Thunderstorms are expected to renew risks for isolated flash flooding throughout Utah, especially in slot canyons, on slopes scarred by recent wildfires and over slickrock areas in central and southern reaches of the state.
The National Weather Service on Tuesday predicted locally heavy rainfall will come with the lightning and thunderclaps, some of which will persist through the midweek along the Wasatch Plateau, Book Cliffs, the western Uinta Basin, the San Rafael Swell, Sanpete and Sevier valleys, and southwestern Utah.
Kane County, and the town of Kanab — already hit by some flash flooding Sunday night that briefly covered roads with water and mud and flooded several basements — will once more be on watch for floodwaters as storms pelt the nearby mountains.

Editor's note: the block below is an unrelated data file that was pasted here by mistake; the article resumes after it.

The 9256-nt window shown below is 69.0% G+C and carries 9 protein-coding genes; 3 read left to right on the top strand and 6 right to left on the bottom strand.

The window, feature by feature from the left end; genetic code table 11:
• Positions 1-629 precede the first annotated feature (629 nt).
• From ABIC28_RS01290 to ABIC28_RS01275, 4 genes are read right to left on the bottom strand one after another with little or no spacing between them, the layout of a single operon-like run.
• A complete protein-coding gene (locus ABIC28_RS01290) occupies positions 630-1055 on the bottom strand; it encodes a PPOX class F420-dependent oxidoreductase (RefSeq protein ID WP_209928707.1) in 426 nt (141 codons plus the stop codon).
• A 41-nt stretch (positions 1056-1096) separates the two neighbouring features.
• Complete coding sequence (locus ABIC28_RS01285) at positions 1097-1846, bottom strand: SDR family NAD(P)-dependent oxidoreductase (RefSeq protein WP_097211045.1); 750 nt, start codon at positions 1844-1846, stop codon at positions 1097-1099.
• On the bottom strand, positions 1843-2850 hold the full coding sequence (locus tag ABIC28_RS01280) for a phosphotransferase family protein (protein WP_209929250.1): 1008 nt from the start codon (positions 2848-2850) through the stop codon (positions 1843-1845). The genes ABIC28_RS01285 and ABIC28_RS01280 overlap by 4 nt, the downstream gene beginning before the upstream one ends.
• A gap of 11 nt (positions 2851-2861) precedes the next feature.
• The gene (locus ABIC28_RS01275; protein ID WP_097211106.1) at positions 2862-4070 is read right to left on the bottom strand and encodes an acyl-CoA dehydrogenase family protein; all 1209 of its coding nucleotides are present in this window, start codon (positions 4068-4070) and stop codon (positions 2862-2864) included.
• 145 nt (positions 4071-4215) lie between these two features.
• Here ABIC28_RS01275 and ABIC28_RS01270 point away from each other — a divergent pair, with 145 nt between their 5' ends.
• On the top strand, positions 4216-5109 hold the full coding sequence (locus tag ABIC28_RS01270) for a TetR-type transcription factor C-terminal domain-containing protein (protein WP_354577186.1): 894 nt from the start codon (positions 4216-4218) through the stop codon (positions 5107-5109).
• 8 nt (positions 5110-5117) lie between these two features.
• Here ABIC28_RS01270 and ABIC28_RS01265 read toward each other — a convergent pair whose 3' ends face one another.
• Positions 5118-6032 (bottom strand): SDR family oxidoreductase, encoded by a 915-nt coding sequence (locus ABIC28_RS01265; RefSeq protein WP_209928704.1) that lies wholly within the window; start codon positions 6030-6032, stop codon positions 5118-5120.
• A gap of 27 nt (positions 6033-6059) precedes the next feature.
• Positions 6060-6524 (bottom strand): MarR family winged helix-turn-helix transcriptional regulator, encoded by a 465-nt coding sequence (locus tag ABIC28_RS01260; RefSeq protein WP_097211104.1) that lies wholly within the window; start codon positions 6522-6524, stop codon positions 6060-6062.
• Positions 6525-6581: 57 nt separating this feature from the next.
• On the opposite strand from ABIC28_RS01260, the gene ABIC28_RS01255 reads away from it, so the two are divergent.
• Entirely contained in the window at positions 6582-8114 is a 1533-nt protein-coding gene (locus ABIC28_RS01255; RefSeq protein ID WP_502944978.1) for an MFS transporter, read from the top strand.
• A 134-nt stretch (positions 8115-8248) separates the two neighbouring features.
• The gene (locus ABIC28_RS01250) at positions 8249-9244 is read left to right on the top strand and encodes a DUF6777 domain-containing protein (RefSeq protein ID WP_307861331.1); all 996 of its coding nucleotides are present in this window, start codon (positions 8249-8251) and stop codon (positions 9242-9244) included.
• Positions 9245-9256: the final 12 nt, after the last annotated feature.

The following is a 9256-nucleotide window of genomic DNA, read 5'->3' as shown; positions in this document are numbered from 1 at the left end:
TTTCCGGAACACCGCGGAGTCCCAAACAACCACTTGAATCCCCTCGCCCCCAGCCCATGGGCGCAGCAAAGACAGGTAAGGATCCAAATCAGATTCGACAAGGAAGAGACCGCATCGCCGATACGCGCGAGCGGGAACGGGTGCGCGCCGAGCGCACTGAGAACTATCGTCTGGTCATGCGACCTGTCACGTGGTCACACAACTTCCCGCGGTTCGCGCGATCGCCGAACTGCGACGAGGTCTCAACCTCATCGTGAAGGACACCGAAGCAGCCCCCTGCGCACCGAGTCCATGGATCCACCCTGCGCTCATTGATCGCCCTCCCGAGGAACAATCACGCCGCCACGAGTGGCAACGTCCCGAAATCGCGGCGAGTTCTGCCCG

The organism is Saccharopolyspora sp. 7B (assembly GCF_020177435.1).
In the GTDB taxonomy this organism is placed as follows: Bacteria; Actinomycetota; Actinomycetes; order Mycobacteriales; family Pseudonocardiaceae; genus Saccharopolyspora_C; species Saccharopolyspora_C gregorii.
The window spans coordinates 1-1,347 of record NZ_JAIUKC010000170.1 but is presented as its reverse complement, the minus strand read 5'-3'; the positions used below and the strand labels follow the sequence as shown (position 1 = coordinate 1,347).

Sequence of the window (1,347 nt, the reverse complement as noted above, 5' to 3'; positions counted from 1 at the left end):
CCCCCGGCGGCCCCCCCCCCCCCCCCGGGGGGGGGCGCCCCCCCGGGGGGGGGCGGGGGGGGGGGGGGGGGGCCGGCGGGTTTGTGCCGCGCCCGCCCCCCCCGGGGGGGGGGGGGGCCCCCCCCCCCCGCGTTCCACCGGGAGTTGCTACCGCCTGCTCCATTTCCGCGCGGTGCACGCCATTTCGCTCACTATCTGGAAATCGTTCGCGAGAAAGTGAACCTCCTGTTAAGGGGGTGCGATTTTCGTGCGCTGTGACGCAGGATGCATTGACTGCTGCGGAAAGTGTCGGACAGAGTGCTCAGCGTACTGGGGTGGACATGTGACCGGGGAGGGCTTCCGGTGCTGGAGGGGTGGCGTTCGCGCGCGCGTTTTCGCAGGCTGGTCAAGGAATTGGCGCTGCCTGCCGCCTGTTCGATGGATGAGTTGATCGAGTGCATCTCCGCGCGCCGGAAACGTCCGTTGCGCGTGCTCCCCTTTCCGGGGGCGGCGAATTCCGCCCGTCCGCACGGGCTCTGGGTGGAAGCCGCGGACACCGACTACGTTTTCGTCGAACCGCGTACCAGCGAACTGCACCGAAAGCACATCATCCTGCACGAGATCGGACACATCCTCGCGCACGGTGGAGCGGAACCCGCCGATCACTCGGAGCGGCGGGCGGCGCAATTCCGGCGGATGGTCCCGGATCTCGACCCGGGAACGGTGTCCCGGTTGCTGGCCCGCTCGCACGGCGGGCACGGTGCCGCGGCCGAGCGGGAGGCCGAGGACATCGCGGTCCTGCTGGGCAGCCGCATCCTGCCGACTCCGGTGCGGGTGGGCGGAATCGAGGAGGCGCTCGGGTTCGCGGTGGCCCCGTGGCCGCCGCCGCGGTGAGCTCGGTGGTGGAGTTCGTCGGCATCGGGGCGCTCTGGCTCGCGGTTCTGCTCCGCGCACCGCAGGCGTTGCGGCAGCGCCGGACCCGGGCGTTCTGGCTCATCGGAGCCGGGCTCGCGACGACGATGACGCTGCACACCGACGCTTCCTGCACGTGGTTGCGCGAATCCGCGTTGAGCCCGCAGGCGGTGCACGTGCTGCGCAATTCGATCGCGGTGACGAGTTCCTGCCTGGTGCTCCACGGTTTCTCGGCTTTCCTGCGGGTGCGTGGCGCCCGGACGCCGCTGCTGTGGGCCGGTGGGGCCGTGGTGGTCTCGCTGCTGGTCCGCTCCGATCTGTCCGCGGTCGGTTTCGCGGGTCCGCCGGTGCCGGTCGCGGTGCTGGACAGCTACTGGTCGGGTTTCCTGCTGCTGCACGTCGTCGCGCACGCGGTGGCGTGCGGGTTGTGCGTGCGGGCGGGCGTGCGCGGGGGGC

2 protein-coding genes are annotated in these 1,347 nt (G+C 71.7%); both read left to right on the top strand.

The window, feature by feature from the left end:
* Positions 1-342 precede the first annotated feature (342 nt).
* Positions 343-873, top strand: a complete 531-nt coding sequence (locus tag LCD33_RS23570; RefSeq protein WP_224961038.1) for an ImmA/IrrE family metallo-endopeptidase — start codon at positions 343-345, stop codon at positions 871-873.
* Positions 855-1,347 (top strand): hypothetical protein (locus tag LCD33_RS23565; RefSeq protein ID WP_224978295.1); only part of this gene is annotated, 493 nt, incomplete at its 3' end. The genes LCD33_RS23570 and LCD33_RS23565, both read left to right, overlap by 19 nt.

Northern Utah will see some scattered thunderstorm activity, but little rainfall was expected heading into the midweek. Temperatures Wednesday and Thursday in the Salt Lake and Tooele valleys will reach the upper-90s — same as Tuesday — under partly cloudy skies.
Possibly heavier spurts of rain were coming for Utah's Dixie, but St. George still will top triple-digit temperatures. Wednesday will see 104 degrees, up 2 degrees from Tuesday's forecast; Thursday's readings should sizzle to 105, despite partially cloudy skies.
The Utah Division of Air Quality had some incrementally better news: after several days of "orange," or unhealthy conditions, the entire state was predicted to be in the "yellow," or moderate category for ozone and particulate pollution on Wednesday; that was a repeat of Tuesday's air quality forecast.
Intermountain Allergy & Asthma website rated mold as "high" and plantain as "moderate" on its pollen index as of Tuesday. Other allergens were "low," or did not register.
For more extensive forecast information visit the Tribune's weather page at http://www.sltrib.com/news/weather/.